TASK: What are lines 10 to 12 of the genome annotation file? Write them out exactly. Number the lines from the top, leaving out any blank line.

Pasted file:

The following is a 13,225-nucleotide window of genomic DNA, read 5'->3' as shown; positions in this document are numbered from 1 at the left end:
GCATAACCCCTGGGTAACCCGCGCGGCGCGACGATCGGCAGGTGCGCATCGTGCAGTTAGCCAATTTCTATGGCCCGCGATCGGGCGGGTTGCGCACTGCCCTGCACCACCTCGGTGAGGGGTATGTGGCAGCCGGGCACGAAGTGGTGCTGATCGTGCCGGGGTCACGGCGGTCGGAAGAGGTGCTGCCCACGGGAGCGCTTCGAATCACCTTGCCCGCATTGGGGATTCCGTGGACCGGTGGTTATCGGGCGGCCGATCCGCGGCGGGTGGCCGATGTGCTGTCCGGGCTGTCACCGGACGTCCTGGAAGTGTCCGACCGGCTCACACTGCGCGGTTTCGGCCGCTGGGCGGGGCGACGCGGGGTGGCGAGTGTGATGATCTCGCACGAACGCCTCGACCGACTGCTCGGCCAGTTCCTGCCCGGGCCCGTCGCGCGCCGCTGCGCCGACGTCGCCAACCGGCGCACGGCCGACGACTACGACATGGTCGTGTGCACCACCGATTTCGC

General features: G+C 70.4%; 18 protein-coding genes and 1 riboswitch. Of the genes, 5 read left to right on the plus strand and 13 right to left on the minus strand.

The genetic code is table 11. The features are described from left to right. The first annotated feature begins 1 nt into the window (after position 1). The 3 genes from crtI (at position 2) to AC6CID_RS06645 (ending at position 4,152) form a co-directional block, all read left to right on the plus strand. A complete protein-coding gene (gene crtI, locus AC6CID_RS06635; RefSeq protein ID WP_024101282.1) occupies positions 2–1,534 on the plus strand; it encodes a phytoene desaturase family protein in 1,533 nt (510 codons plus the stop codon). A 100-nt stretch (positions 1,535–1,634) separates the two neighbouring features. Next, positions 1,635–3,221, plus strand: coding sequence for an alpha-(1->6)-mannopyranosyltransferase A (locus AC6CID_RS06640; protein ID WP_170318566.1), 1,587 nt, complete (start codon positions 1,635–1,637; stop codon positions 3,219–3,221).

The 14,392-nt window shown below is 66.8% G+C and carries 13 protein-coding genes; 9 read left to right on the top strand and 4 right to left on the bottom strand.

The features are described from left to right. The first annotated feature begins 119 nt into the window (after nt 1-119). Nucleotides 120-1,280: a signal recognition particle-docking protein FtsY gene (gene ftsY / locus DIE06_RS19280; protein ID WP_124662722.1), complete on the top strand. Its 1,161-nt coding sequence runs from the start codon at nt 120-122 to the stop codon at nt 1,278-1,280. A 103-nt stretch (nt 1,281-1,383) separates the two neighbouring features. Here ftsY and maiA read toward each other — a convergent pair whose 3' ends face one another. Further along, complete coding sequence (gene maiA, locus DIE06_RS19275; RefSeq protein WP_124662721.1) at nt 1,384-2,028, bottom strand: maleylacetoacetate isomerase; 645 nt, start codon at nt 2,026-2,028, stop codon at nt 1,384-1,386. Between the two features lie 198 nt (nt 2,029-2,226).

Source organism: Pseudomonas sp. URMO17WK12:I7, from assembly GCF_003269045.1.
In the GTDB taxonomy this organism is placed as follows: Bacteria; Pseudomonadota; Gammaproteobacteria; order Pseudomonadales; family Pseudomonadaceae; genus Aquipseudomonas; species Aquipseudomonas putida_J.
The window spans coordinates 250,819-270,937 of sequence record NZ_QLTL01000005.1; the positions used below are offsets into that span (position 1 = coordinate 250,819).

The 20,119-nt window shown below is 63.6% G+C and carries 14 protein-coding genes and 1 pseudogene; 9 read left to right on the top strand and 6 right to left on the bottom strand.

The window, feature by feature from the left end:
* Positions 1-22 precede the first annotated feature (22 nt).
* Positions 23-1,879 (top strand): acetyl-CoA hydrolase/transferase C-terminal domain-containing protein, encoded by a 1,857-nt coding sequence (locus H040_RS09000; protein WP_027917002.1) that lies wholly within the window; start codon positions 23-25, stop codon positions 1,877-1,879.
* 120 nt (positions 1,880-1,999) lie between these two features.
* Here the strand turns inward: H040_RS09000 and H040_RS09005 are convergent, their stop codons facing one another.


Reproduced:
The 20,119-nt window shown below is 63.6% G+C and carries 14 protein-coding genes and 1 pseudogene; 9 read left to right on the top strand and 6 right to left on the bottom strand.

The window, feature by feature from the left end:
* Positions 1-22 precede the first annotated feature (22 nt).